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PolystyreneEditor: This is in response to Pat...

THE BALTIMORE SUN

Polystyrene

Editor: This is in response to Pat Williams' Dec. 4 letter regarding the health hazards of polystyrene foam. While styrene has been produced synthetically since 1930, it is also a naturally occurring substance that has been known since the time of the ancient Greeks.

It is present in small amounts in hundreds of foodstuffs -- milk, fruit, vegetables, nuts, coffee, beer and many other foods eaten every day. In addition, styrene is regulated by the FDA as a flavoring agent in certain foods.

A minute amount of styrene migrates from polystyrene packaging into food. Studies from a decade ago show that styrene migration levels were in the 5-50 parts per billion range (a glass of beer can contain 200 parts per billion). As well, extremely sensitive tests show no benzene migration from polystyrene into food.

There is a common misconception that everything disposed of in a landfill will biodegrade away. In fact, a landfill actually entombs its waste. No air or water reaches the lower levels to allow the waste to biodegrade. Actually, the polystyrene in the landfill (less than 1 percent of the total) does act as a stabilizer which will slow the leaching of toxic chemicals into the ground water.

The polystyrene industry strongly believes that recycling is the answer to the solid-waste crisis in our country. That's why the industry has formed the National Polystyrene Recycling Co., whose goal is to recycle at a rate of at least 25 percent by 1995.

At least two county school systems in Maryland are currently operating polystyrene recycling programs and more are expected. In any case, it is unlikely that we can do away with landfills entirely because even if we were to move completely to recycling and incineration, we would still need landfills for incinerator ash and noncombustibles.

Polystyrene is not biodegradable but it is not the evil product it is sometimes made out to be. In fact, it is a safe and sanitary product that is the only food-service packaging currently being recycled.

R. Jerry Johnson.

Washington.

The writer is executive director of the Polystyrene Packaging Council, Inc.

Ellis Island

Editor: I cried when I read Michael Olesker's Nov. 27 columon Ellis Island.

Not because it was so sad, but because it brought back memories of my parents, who came to Ellis Island from the Ukraine more than 80 years ago.

I bless them over and over again.

They had the courage to leave their native land and come to a foreign country with very little money and no knowledge of the English language.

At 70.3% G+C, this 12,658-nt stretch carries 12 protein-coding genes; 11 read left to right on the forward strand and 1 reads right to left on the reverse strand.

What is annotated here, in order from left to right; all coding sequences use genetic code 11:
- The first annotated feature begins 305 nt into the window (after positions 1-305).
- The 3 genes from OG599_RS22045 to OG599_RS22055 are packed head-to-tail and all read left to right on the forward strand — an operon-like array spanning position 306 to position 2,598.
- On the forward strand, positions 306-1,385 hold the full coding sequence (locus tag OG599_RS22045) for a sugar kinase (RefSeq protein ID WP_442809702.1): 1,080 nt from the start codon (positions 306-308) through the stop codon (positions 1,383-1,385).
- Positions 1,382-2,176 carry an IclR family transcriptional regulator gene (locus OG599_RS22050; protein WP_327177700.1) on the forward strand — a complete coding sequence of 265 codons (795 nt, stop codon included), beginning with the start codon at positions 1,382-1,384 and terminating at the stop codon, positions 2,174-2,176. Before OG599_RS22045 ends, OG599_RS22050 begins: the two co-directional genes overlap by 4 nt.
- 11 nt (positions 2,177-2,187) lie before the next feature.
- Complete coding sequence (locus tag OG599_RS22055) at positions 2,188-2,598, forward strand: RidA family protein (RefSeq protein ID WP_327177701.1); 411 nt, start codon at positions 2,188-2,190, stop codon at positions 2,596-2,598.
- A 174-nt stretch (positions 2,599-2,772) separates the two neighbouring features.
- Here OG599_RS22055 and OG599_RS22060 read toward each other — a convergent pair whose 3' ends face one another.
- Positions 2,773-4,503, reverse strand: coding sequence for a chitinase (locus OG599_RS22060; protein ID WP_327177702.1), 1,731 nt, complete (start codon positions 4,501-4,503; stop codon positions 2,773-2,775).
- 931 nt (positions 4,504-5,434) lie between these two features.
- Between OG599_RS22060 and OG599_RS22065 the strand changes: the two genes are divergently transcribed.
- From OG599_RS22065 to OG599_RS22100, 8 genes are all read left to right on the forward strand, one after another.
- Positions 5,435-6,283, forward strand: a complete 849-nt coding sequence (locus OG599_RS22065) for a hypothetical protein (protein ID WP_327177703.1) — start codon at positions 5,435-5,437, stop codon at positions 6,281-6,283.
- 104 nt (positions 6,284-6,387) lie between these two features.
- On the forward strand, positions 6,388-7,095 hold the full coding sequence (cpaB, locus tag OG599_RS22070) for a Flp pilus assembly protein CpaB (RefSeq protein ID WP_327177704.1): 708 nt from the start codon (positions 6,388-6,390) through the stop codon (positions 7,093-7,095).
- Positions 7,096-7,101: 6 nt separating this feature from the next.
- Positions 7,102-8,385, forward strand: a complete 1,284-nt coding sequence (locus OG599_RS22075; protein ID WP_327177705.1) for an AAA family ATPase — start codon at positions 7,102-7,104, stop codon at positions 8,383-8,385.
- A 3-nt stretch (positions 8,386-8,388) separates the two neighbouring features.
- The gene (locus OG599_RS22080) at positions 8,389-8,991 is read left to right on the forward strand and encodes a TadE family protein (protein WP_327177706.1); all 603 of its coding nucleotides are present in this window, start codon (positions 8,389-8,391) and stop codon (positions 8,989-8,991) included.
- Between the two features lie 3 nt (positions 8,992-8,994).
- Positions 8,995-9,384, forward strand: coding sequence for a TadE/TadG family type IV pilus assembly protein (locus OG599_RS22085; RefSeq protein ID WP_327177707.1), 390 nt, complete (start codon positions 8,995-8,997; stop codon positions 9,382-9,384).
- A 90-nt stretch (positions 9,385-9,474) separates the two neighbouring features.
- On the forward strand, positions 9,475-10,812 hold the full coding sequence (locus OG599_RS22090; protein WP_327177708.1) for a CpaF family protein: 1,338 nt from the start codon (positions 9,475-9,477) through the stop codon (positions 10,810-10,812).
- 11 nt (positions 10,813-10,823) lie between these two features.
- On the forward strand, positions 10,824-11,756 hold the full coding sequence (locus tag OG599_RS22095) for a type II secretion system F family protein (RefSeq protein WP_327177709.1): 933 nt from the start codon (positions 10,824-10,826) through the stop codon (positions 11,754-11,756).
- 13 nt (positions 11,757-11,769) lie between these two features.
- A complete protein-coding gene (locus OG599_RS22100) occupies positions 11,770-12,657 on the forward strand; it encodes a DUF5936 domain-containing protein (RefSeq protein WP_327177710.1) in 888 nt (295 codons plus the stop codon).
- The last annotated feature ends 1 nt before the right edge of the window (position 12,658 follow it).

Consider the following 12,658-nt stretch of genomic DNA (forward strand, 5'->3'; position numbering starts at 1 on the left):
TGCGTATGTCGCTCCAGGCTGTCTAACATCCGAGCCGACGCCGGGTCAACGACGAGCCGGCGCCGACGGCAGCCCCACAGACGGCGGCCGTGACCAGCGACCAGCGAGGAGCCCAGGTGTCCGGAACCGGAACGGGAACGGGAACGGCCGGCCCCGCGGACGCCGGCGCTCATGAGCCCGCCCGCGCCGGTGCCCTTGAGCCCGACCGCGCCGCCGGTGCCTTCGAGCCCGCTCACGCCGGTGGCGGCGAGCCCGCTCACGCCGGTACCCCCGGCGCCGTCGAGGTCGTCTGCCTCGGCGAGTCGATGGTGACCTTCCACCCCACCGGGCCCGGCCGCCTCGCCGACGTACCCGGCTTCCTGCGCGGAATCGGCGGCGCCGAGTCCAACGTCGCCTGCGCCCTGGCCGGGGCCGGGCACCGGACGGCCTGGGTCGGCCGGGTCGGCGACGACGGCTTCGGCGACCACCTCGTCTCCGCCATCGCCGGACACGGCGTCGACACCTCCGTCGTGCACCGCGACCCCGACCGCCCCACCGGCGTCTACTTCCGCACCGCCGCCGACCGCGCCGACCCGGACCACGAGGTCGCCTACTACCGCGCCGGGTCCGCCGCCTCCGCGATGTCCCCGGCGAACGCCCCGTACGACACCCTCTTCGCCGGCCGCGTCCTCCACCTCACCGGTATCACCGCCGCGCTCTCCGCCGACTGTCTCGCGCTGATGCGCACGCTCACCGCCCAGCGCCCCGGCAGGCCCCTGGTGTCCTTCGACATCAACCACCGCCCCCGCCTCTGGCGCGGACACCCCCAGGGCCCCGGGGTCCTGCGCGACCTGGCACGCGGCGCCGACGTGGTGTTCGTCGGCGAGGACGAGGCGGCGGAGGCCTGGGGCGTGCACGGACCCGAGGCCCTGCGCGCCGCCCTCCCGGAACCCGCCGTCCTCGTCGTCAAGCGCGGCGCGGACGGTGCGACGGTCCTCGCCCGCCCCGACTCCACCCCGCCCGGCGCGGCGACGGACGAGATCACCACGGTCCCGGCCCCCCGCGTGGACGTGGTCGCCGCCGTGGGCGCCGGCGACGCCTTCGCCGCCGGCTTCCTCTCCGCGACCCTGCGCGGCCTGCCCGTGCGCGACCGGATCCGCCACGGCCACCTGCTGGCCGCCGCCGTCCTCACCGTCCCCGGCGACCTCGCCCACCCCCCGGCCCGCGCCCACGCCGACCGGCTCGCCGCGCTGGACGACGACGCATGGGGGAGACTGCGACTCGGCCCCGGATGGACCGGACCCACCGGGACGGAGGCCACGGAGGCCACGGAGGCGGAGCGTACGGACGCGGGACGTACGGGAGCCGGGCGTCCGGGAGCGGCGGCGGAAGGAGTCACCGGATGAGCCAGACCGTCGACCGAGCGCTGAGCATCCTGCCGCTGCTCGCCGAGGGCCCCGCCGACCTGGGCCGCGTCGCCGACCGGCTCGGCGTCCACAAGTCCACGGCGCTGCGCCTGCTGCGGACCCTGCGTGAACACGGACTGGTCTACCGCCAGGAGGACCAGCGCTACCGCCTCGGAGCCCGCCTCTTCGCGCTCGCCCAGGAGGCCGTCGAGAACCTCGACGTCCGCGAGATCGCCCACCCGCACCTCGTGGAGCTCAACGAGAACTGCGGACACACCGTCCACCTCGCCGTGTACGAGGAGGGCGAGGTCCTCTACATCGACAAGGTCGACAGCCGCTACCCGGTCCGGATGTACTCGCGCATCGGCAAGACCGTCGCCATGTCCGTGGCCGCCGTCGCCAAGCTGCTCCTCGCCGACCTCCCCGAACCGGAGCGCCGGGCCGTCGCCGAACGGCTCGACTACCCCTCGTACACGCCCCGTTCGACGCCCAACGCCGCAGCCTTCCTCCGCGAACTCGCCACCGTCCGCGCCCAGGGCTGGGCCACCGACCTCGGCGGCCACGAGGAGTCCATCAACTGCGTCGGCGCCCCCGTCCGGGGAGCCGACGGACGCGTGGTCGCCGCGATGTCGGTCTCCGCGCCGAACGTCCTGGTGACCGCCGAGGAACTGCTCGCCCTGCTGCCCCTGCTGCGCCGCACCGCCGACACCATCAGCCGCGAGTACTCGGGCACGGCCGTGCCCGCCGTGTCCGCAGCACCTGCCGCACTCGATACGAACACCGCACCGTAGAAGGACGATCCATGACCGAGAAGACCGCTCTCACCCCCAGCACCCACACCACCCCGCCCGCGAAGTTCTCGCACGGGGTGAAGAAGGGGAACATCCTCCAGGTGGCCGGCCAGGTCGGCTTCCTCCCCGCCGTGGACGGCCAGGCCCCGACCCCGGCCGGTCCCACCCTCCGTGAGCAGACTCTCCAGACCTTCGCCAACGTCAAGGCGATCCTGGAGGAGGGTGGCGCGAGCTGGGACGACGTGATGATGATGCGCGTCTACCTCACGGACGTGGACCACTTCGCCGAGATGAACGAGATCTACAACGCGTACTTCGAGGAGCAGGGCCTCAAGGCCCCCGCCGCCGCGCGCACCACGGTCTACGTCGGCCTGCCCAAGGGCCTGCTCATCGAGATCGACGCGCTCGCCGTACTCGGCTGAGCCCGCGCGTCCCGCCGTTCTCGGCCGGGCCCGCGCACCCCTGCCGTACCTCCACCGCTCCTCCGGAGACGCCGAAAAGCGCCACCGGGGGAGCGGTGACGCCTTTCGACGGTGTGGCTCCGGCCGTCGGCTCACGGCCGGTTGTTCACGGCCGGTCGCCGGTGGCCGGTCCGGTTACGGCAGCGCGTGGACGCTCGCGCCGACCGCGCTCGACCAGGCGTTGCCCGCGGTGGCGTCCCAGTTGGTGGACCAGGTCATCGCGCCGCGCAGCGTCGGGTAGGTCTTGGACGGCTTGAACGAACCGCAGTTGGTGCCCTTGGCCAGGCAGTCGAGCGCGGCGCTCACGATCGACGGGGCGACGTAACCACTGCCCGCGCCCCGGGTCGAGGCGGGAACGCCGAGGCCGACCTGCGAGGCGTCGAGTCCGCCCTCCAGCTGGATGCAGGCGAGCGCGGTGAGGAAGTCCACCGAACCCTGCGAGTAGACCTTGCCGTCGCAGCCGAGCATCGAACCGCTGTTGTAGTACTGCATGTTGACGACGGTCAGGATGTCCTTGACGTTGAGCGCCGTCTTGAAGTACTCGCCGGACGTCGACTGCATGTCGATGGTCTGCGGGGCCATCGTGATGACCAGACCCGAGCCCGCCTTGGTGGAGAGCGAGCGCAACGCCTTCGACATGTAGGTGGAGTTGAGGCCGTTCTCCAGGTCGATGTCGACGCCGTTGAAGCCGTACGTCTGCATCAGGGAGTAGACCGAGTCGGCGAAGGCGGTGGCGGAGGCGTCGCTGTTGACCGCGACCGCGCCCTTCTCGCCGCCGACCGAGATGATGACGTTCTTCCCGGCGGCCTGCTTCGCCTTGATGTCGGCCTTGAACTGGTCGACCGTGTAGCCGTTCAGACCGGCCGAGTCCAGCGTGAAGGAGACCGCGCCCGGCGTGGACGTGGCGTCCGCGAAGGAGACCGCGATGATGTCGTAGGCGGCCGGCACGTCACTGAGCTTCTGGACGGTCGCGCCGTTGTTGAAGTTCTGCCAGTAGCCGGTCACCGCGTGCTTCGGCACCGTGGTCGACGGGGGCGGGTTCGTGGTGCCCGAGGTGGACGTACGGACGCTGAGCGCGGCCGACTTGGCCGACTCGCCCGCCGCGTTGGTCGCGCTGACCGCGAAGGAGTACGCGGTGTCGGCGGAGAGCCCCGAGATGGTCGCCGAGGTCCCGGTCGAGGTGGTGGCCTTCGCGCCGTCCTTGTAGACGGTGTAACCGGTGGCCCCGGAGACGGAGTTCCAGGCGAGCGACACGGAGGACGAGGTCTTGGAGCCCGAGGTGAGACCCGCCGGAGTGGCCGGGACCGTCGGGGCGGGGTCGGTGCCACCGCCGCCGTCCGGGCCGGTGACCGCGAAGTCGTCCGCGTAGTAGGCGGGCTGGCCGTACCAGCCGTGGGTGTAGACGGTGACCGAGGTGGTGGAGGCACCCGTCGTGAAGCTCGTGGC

It is because of Mr. Olesker's observations that I shall make an effort to get to Ellis Island.

thel NeCamken.

Baltimore.

Panache

Editor: Accuse Gov. William Donald Schaefer of anything, but don't say he hasn't got panache. If he is going to be hauled on the carpet, it sure as heck is going to be a new one.

Ruth Fried.

Baltimore.

Do It Now

Editor: The Commission on Taxes and Tax Structure chaired by R. Robert Linowes has issued a report that would shift some taxation and would raise millions in new taxes. I believe this report is the most sensible and pragmatic approach to the many problems that exist today in light of the growing economic and financial conditions.

It is painful, indeed, to have to pay additional taxes, especially during a period of recession, higher costs of living and inflation. However, in order to provide basic government functions such as services and growth in education, transportation and infrastructure, there is a definite need for an increase in some taxes.

The Linowes Report spells it out.

I venture to predict that this report will be criticized, attacked and finally rejected by the legislature without any new legislation to solve problems that demand this report be followed and put into effect.

J. Carmel.

Baltimore.

Christmas Spirit

Editor: I am appalled at the insensitivity of the current administration in Annapolis.

While a Waterford chandelier glowers over prestigious guests at the governor's mansion, many disadvantaged people are being further denied the most basic of the quality of life -- their health.

The elderly, AIDS patients, the disabled and kidney patients desperately need continued government support of their health care, or many will die.

Is that the Christmas spirit? Is that a Christian spirit?

I would like to offer a plea to the governor and our legislators not to cut health care programs.

It should be noted that in our capacity as human beings we share a spirit of humanity, even to those less fortunate than ourselves.

J. G. Backert.

Baltimore.

Congresswoman Thatcher